When Austrian doctor Hans Asperger first identified Asperger Syndrome in 1944, he believed that only boys could have it. In fact, for a long time, scientists believed that autism in all its forms was an extreme form of "maleness." For example, a high-functioning autistic boy often has intellectual abilities in "male" fields like engineering and mathematics, and yet no social understanding of emotions and body language - traditional "female" strengths.
Beginning in the 1960s, scientists tried to understand how Asperger Syndrome was inherited. Their theory was that boys inherit only one male X chromosome from their mothers, but girls inherit two (one from each parent). Therefore, girls do not develop Asperger Syndrome because the extra X chromosome from their fathers somehow "protects" them from it. However, this research has been inconclusive.
The new theory is that just as many girls have Asperger Syndrome, but they are not diagnosed because they "present" the syndrome differently than boys do. All Aspie children have problems reading social cues and body language, knowing the right thing to do in public, waiting their turns, and developing empathy for others. However, when boys get frustrated, they tend to act out in aggressive ways that get adult attention. Aspie girls tend to suffer in silence and appear shy and passive. Adults overlook their problems, and that is why five boys to every girl are diagnosed with Asperger Syndrome.
Aspie girls typically use their average to above-average intelligence to hide their social difficulties. Pretending To Be Normal is the title of an autobiography by Liane Holliday-Willey, a famous Aspie. It could be the title of most Aspie girls' life stories. Since they do not understand how to process and express emotions in a normal way, their faces often develop a "mask-like" quality. Typically, they put a permanent smile on their faces and constantly try to please others. Some social scientists believe that girls are better at developing such ways of camouflaging their disorder because they are socialized to be passive.
Girls with Asperger's learn to mimic what other children do. However, without role models, they cannot figure out what to do on their own. They often memorize scripts when they have to interact with others. For example, one girl keeps chanting, "No thank you, I'm just looking," every time she has to enter a store.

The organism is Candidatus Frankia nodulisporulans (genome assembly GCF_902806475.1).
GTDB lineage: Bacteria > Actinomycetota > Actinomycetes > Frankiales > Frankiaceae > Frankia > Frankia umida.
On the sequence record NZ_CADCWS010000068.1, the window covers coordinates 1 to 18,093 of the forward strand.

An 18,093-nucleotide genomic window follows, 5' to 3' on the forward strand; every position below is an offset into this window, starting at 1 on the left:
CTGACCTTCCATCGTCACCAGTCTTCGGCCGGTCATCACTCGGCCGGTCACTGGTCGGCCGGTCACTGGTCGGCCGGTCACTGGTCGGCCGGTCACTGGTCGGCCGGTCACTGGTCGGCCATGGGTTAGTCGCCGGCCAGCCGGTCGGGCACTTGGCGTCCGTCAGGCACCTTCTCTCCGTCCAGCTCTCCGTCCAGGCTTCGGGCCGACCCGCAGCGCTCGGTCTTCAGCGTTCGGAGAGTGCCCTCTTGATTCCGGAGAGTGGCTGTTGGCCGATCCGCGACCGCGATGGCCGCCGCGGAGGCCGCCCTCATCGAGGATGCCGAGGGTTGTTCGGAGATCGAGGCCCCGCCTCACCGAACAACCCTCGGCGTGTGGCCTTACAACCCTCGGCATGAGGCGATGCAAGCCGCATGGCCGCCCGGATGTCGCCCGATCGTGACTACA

Most little girls play with dolls, but they use them to act out little psychodramas and fairy tales with one another. Aspie girls are more likely to enjoy arranging them. They may alphabetize their Barbies by outfit, for example. They enjoy playing dolls by themselves and find the other girls' creative play boring or disruptive.
According to Dr. Tony Attwood, a leading expert on Asperger Syndrome, Aspie boys often appear like "little professors" who are expert in one subject. However, Aspie girls are more like "little philosophers." They may wonder if all people see the same color as blue, for instance, or analyze the meaning of the word "mind." They often appear odd or cold, or seem to live in fantasy worlds. They may love animals, but in an obsessive way. For example, if an Aspie girl loves horses, she may want to spend every waking hour riding, grooming her horse, or even sleeping in the stable.
In elementary school, these girls often cope by finding one good friend. This friend is often kind and motherly, and her friendship is a lifeline to the girls with Asperger's Syndrome. In fact, if she moves away, it has devastating consequences. Another way that young girls cope with their disorder is by playing with boys. Male games are rule-oriented and do not require as much social and emotional understanding as female interactions do.
Girls with Asperger Syndrome often develop deeper problems as teenagers. During a time in life when everyone else is obsessed with fashion and fads, Asperger teens often dress in a haphazard way, not following fashion but preferring to wear the same comfortable outfit day after day. They may not wash or use deodorant unless prompted by their families. They may still enjoy toys and games that were popular in grammar school. They may not have the organizational skills needed for high school level work. When their parents try to bring them up to speed and to help them conform to their world, many girls with Asperger's rebel from what they perceive as constant parental criticism.
Teen girls with Asperger Syndrome often find female friendships to be very demanding and even overwhelming. They don't understand their adolescent friends' extreme emotional ups and downs - why they cry when they get a failing grade or if a boy does not call. Author Diane Kennedy quotes a "Dear John" letter written by an Aspie girl to her best friend, "Your expectations exhaust me. The phone calls, the girl talk, the whole feelings thing. It's too much for me anymore."
One constant worry for parents is that their teenage daughter will be the victim of a sexual predator. This is a valid worry, for Asperger girls are often na´ve about sex. They misinterpret boys' signals and allow them to use them.
The modern way of thinking is that the sooner a girl is diagnosed with Asperger Syndrome and receives professional help, the better. Using modern learning tools, she can learn to read facial expressions and body language. She can develop the skills she will need for independent living as an adult. The earlier she gets help, the less she suffers in silence.